If playing for a national team is just about every player's dream, this summer has given Ellicott City's Lauren Molinaro not only a better idea of where she is but also what she needs to do to progress, and maybe a taste of the future.
"The next deciding thing for me will be college this fall," said Molinaro, who missed her senior season at Centennial High with a freakish back injury but began her third fall practice with her University of Connecticut team this week.
Where Molinaro is, it's clear from this summer, is on the edge of breaking into the national-team picture -- an out-of-focus frame that inevitably will sharpen once next year's Sydney Olympics end and as many as eight or 10 aging U.S. World Cup champion players retire.
Molinaro started her summer experiencing up close what national-team membership can mean these days, witnessing the U.S. victory in the Women's World Cup -- from right behind the Rose Bowl goal where Brandi Chastain buried the decisive penalty kick and created the most famous sports bra photo of all time.
Duly inspired, Molinaro went off a few weeks later to Winnipeg, Manitoba, surprised at having been called to the U.S. Under-18 women's team, and came home with a gold medal of her own in the Pan American Games.
She scored three goals in that tournament, a rare competition internationally for Under-18 women that coach Jay Hoffman told reporters "is important for any player. [It doesn't] change your game, but it changes your psyche."
"I'm not usually a scorer," said the 5-foot-5 Molinaro, almost 20, who was the team's starter at the key center midfield spot after barely making the Games' age cutoff. "Usually, I run around a lot and distribute the ball. All of the goals were pretty cool, though."
So, with what she did this summer, Molinaro went back to college play with higher expectations -- to improve her skills, consistency and pace of play being among them. Those things, and absorbing all she can about the art of leading, which is expected of center midfielders.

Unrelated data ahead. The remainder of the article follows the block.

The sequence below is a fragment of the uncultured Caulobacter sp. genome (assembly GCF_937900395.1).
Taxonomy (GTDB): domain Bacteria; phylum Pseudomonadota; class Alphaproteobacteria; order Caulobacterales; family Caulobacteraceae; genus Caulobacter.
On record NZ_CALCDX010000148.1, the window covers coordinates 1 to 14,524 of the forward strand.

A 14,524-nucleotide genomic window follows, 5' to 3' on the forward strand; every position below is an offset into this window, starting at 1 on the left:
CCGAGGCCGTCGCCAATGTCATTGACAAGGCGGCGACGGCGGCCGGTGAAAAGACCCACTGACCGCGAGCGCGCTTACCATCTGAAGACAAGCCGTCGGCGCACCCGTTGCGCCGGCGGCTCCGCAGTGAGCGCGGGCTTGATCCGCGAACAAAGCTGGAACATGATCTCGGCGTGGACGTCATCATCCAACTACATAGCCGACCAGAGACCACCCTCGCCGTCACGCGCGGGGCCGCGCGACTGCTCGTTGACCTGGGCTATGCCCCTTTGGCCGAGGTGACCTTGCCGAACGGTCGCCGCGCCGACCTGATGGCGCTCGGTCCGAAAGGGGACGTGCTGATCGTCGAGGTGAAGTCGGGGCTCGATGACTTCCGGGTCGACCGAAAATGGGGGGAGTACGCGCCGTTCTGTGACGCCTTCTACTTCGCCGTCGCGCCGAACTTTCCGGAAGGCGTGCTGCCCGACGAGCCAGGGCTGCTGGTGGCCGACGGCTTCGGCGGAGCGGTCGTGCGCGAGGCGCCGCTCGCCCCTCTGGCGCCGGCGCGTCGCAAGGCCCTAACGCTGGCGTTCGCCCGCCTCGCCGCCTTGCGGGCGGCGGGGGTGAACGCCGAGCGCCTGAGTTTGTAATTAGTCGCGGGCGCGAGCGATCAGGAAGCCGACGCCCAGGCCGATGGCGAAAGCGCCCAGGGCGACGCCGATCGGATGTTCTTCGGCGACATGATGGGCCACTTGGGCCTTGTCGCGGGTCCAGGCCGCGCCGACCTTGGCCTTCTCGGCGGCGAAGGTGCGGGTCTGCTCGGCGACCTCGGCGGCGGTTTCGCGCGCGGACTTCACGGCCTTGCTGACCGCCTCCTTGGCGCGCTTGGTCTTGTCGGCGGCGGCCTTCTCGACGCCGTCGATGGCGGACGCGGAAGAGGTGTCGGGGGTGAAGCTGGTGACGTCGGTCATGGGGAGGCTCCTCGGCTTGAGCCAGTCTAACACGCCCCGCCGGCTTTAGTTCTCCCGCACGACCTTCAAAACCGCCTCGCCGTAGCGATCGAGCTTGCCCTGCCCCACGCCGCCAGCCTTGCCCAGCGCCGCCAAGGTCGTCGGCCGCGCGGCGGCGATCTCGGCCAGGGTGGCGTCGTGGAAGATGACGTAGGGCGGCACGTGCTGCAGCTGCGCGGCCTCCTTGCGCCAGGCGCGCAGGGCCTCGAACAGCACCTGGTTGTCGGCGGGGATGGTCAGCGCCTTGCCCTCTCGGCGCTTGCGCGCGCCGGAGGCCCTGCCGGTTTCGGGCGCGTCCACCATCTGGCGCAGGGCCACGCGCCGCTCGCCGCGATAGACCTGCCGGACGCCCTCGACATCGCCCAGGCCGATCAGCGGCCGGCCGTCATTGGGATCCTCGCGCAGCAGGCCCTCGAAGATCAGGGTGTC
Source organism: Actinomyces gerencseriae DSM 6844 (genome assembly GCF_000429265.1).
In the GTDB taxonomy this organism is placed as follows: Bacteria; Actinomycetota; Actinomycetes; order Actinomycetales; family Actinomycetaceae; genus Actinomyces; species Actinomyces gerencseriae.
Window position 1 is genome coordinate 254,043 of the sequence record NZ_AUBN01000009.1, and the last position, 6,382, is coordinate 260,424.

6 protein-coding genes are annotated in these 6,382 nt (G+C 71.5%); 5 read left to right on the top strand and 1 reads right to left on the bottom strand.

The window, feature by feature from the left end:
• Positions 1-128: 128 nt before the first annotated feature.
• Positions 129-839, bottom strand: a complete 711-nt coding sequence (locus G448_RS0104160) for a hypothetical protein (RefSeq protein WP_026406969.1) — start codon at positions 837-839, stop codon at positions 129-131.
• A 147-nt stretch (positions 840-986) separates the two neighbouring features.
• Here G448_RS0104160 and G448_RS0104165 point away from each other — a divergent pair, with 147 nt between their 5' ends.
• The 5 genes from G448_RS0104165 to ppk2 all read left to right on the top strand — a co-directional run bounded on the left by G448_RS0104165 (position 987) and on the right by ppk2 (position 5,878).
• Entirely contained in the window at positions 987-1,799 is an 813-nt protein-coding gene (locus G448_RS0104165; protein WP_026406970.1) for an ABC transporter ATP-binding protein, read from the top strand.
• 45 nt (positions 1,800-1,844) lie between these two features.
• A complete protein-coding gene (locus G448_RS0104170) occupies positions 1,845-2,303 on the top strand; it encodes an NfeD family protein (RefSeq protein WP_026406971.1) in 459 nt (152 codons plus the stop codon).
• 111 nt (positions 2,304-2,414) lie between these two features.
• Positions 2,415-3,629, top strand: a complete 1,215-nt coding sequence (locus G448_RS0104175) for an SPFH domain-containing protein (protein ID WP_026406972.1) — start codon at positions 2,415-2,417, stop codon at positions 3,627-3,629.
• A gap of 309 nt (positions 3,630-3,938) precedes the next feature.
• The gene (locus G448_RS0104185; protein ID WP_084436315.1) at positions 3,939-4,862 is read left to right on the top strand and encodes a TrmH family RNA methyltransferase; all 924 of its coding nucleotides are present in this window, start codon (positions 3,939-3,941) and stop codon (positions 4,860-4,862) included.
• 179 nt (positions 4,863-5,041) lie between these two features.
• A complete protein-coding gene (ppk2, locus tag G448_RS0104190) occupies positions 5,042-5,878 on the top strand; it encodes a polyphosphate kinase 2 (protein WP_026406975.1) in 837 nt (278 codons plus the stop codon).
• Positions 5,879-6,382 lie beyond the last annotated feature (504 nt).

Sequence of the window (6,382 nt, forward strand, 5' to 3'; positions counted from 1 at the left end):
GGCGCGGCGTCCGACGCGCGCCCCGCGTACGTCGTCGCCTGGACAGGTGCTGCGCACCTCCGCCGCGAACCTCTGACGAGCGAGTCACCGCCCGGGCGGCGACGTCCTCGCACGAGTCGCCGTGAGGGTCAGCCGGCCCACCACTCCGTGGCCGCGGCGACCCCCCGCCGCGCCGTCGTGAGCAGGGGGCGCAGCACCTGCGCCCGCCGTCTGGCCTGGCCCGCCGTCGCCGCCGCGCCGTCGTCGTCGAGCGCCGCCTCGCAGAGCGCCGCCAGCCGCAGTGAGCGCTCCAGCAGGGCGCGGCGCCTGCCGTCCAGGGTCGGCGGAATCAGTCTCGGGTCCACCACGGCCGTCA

At UConn, Molinaro will be an "old lady" on a young team after scoring four goals and assisting on eight last year. She's one of four juniors on a team with just one senior and the rest freshmen and sophomores in quest of a second straight Big East title. The Huskies, NCAA quarterfinalists last fall and trying for their fourth straight 20-win season, are expected to be very competitive again.
Is Molinaro -- who calls Wilde Lake boys coach Dave Nesbitt, whom she had in club ball and still consults, "my absolute favorite coach of all" -- even a little intimidated about the expectations on her this fall?
"It's all going real nice," she said of her soccer career.
Catching up with pros
It's not all nice on Maryland's pro/semipro soccer front.
The A-League's Maryland Mania, facing two road games in New England this weekend before returning home for three final games at Anne Arundel Community College, are 2-20, having lost nine straight and three of their last four by identical 4-0 scores.
As discouraging as this first season -- and the part-owner now controlling the team's books says there will be a next season -- has been, the Mania is not quite the A-League's worst team. That distinction goes to Sacramento at 0-23.
The D3 Pro League's Eastern Shore Sharks, the Ocean City-based reincarnation of the last Baltimore Bays franchise, ended their second season last weekend on a familiar note, another loss. That made the Sharks' 1999 record 2-18 in the semipro league, 3-21 overall. They gave up four or more goals in eight league games.
That's progress. In 1998, the Sharks' league record was 0-18. Putting both league seasons together, the Sharks were on a 28-game losing streak before winning July 16.
Pub Date: 8/20/99